Tori line experiments on Taiwanese tuna longline fishing vessels in the North Pacific Ocean

Kuo T-C, Pursner S, Prince S, Gianuca D (2023) Tori line experiments on Taiwanese tuna longline fishing vessels in the North Pacific Ocean. In: WCPFC Scientific Committee 19th Regular Session. WCPFC-SC19-2023/EB-IP-20, Koror, Palau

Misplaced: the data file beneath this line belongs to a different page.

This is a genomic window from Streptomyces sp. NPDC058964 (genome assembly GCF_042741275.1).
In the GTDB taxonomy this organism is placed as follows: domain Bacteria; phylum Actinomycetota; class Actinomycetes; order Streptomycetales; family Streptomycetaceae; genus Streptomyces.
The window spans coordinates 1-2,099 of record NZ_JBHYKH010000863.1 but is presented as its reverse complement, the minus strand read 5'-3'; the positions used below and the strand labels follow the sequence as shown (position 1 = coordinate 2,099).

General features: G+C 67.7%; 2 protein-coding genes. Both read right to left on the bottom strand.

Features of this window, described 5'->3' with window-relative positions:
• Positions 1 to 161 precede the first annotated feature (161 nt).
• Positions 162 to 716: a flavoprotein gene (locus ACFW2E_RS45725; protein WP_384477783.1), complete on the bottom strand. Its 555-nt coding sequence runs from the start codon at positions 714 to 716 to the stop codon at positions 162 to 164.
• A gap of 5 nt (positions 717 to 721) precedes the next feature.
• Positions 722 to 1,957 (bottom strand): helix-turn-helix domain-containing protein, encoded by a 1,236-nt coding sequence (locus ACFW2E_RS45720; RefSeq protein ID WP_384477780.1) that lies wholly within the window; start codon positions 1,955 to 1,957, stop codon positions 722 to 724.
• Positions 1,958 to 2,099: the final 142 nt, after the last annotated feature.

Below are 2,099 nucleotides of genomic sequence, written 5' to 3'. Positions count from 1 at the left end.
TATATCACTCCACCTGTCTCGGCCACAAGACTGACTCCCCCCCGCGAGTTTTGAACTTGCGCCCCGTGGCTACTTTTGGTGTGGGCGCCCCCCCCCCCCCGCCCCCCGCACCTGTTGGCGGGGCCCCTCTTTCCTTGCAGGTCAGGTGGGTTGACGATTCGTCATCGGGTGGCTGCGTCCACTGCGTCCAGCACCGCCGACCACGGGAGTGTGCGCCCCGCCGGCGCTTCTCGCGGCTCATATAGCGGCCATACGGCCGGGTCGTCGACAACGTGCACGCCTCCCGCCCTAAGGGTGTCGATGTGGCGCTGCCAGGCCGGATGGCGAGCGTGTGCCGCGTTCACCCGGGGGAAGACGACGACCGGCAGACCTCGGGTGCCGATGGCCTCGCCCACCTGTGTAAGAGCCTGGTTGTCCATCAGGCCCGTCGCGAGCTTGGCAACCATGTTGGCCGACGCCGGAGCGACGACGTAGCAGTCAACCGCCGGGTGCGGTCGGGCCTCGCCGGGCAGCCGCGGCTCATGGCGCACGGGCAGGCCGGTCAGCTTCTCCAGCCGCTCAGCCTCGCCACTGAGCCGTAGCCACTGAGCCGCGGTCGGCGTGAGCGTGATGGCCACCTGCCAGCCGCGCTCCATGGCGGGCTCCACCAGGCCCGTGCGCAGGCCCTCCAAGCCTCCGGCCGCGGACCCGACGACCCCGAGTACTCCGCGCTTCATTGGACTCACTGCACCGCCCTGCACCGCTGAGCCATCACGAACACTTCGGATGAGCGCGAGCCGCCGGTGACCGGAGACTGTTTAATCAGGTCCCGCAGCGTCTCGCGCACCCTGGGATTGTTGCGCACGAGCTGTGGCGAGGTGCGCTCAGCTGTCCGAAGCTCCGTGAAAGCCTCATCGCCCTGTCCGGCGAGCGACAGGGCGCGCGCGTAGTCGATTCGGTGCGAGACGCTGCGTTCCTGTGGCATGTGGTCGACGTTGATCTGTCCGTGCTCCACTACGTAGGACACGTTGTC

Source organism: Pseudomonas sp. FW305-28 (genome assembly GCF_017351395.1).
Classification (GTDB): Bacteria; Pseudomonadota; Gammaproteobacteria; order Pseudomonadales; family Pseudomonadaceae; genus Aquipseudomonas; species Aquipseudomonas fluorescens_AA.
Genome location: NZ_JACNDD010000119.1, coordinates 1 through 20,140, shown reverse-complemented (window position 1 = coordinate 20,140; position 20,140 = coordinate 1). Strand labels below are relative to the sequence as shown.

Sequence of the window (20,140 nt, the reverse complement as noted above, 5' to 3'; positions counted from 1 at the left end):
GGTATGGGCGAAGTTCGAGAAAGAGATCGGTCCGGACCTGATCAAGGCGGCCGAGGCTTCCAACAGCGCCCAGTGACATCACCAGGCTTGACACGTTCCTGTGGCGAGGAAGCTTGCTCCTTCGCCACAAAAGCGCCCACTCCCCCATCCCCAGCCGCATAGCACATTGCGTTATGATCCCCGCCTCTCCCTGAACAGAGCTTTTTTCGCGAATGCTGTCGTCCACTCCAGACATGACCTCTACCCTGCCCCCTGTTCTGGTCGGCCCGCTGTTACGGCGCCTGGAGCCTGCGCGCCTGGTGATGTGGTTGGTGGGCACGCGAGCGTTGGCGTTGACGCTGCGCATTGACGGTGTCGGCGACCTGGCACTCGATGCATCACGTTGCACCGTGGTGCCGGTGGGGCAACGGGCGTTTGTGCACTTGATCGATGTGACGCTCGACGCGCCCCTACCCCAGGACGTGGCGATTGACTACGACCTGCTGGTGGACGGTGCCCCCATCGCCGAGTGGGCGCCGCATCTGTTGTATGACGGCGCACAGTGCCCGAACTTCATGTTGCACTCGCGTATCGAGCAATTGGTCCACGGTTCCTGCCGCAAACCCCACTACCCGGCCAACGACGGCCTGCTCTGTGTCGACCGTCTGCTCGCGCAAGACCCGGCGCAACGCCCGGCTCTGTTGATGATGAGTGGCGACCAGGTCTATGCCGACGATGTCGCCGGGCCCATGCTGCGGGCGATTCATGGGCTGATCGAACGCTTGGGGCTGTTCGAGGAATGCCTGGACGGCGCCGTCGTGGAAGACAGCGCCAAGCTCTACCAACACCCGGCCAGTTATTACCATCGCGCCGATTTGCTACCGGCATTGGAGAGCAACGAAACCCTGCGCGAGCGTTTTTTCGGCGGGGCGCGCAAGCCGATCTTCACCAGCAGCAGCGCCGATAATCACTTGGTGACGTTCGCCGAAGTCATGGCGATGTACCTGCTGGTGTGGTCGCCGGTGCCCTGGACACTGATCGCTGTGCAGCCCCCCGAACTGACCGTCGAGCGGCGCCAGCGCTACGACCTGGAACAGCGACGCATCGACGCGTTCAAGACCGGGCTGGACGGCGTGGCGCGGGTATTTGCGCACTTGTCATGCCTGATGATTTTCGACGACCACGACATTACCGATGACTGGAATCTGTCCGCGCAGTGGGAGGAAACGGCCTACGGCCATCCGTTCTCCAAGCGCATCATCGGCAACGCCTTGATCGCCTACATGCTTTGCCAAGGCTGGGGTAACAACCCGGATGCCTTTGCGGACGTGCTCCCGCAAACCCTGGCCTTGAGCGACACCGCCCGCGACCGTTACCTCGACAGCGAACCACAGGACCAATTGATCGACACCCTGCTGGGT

Many seabird species are facing a significant threat from the bycatch associated with longline fisheries. To mitigate this issue, bird-scaring lines, also known as tori lines, are commonly employed on tuna longline vessels to minimize seabird bycatch. While numerous tuna regional fisheries management organizations (RFMOs) have imposed regulations requiring the use of tori lines that adhere to specific specifications, no research has been conducted to assess the suitability of such regulations for Taiwanese tuna longline vessels. In order to address this knowledge gap, our study aimed to conduct experiments on three large vessels in the North Pacific Ocean to evaluate the effectiveness of internationally standardized tori lines in comparison to the lines made by the captains on these vessels. The results indicated that the seabird bycatch per unit effort ranged from 0.07 to 0.63 birds per 1000 hooks per vessel. Using zero-inflated generalized linear mixed models, we identified that the probability of seabird bycatch increased in higher latitudes, while the bycatch rate was higher when using tori lines with the international standard than in the tori line made by the captains. This discrepancy may be attributed to the standard tori lines broke more frequently during the experiment. Based on the findings, we recommend the adoption of "O-Kuan" as the material for the main rope of the tori line, which is the same material used for the main fishing rope on Taiwanese vessels. Additionally, we suggest retaining the dragging part of the line while reducing the total length of the tori line. Furthermore, we conducted measurements on the sinking rates of the hooks for the three experimental vessels, which ranged from 0.19 to 0.43 m/s. Conducting further research to explore the sinking rate, while utilizing toriline to prevent seabird bycatch, would be valuable in establishing effective seabird mitigation practices for Taiwanese longline vessels.